A few years back, I was sure that throwing too many breaking balls was bad for pitchers’ arm health. I wasn’t alone — there was some decent research backing up that hypothesis. As the methods for examining the question have become more refined, however, and further work has been conducted on the matter, it looks like we’ve found that it’s not so much breaking balls as velocity that most directly affects arm health.
Perhaps teams have been on the same journey, because curveball usage — and breaking-ball usage, in general — is up to heights we haven’t seen before.
Changeups = changeups plus splitters
Breakers = sliders, cutters, curves, knuckle curves, and eephi
Breaking-ball usage has increased. That said, the uptick has been slow and gradual. Perhaps too slow and gradual. Maybe we should be pushing it.
We’ve written a lot about the juiced-ball theory, but when Ben Lindbergh recently published results from Major League Baseball’s internal ball testing — which produced no indication that the ball would be responsible for the marked increase in home runs — we were left scratching our head as to what the actual cause might be. Russell Carleton over at Baseball Prospectus thought that we could explain a good deal of that increase with a simple look at hitters’ tendencies. Take a look at what he found:
Starting in 2015, around the time of the current power spike, hitters seemed to be sitting fastball more. And why not? Even though fastball usage has actually declined among pitchers, it still accounts for more than half of all pitches. As a batter, you know you’re eventually going to get one. So, why not wait for one and swing really hard? You might miss and eventually you might strike out, but if you do, so what?
Within that piece, there’s evidence that batters are swinging less often and have pushed their average pitches per plate appearance close to four (3.8 last year), up from 3.5 earlier this century. What Carleton proposes is that hitters, now armed with the terminology and technology to discuss and improve how hard they hit the ball in the air, are sitting on fastballs because they’ll still get, on average, one or two per plate appearance.
What if they didn’t, though? We’re talking about a potentially healthier approach for a pitcher — fewer high-velocity fastballs — and also pushing the expected number of fastballs per average plate appearance under one. Can batters use the same approach if they might only see one fastball a night? Or two? The evidence is that velocity differential is not as important for whiffs on breaking balls — it’s not quite like a changeup in that regard, the breaking ball may not need the fastball as much as a changeup does.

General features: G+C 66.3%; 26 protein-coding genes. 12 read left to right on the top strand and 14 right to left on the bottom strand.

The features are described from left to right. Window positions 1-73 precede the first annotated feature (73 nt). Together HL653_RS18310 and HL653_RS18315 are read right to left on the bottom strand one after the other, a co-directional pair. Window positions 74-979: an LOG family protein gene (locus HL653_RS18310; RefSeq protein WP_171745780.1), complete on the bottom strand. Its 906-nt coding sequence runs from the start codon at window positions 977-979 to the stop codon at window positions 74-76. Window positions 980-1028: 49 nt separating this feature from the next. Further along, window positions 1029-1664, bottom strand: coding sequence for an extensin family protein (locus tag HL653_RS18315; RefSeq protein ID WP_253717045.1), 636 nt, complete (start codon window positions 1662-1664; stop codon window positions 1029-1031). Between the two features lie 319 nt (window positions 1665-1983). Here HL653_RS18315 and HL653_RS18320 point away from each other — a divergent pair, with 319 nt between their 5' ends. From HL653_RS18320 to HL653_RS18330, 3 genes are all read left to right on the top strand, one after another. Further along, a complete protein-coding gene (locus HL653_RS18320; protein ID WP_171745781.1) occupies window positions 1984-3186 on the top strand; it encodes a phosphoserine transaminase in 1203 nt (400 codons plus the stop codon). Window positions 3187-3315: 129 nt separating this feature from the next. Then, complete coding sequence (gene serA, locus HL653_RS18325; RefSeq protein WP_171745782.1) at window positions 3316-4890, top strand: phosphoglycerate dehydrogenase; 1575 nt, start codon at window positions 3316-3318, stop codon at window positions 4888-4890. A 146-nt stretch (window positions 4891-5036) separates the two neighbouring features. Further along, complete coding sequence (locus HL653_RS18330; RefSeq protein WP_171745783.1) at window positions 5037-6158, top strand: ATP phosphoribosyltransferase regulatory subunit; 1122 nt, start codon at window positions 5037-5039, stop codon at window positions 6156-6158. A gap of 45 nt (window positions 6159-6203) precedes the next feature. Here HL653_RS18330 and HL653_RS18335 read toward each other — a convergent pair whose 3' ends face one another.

What if a pitcher started throwing 80% breaking balls?
One possible outcome might be that said pitcher would walk a lot of people. And that’s a decent hypothesis. Here’s how those big groups of pitches from above rank in terms of zone percentage according to a piece by Harry Pavlidis from back the day. (Note: cutters have been removed from the breaking-ball group in this case.)
|Pitch||In Wide Zone %|
Changeups = changeups plus splitters
Breakers = sliders,, curves, knuckle curves, and eephi
From Harry Pavlidis’ Pitch Type Benchmarks piece
The average breaking pitch doesn’t land in the zone as much as the average fastball, no. But if you had a pitcher with multiple distinct breaking balls — and good command of those pitches — you might want to consider pushing that breaking-ball percentage as high as it can go, right? Here are a few pitchers who throw a ton of breaking balls already and also feature good edge percentages on those breaking balls. They could be our best test cases.
BBFC% = Above, plus cutters
BB Edge% = Breaking pitches within a baseball ‘s width of the edge of the strike zone divided by all breaking pitches.
Given his success, Clayton Kershaw probably doesn’t need to change anything up, despite his excellent command of his breaking balls. But Yovani Gallardo? Bronson Arroyo? Kenta Maeda? Ricky Nolasco? Jordan Zimmermann? Over the last few weeks, you could add Adam Wainwright and Josh Tomlin, and that would make sense. There’s enough struggle in their recent histories and enough upside in this idea that they might be inclined to go for it. They’ve each got multiple breaking balls and above-average command of those breaking balls — by this incomplete measure at least.
Of course, getting them to agree to be the guinea pigs in our grand experiment won’t be easy either way. Maybe they aren’t so excited. We’ll have to tell them about the whole arm-health and hitters-sitting-dead-red part so they buy in. Maybe if we tell them they’ll be way out in front when the robot umps come — that they’ll be the most ready to take advantage of the new parts of the zone that will open up then — maybe then we’ll get ourselves a pitcher ready to completely flip the script on today’s batters.
With a phone full of pictures of pitchers' fingers, strange beers, and his two toddler sons, Eno Sarris can be found at the ballpark or a brewery most days. Read him here, writing about the A's or Giants at The Athletic, or about beer at October. Follow him on Twitter @enosarris if you can handle the sandwiches and inanity.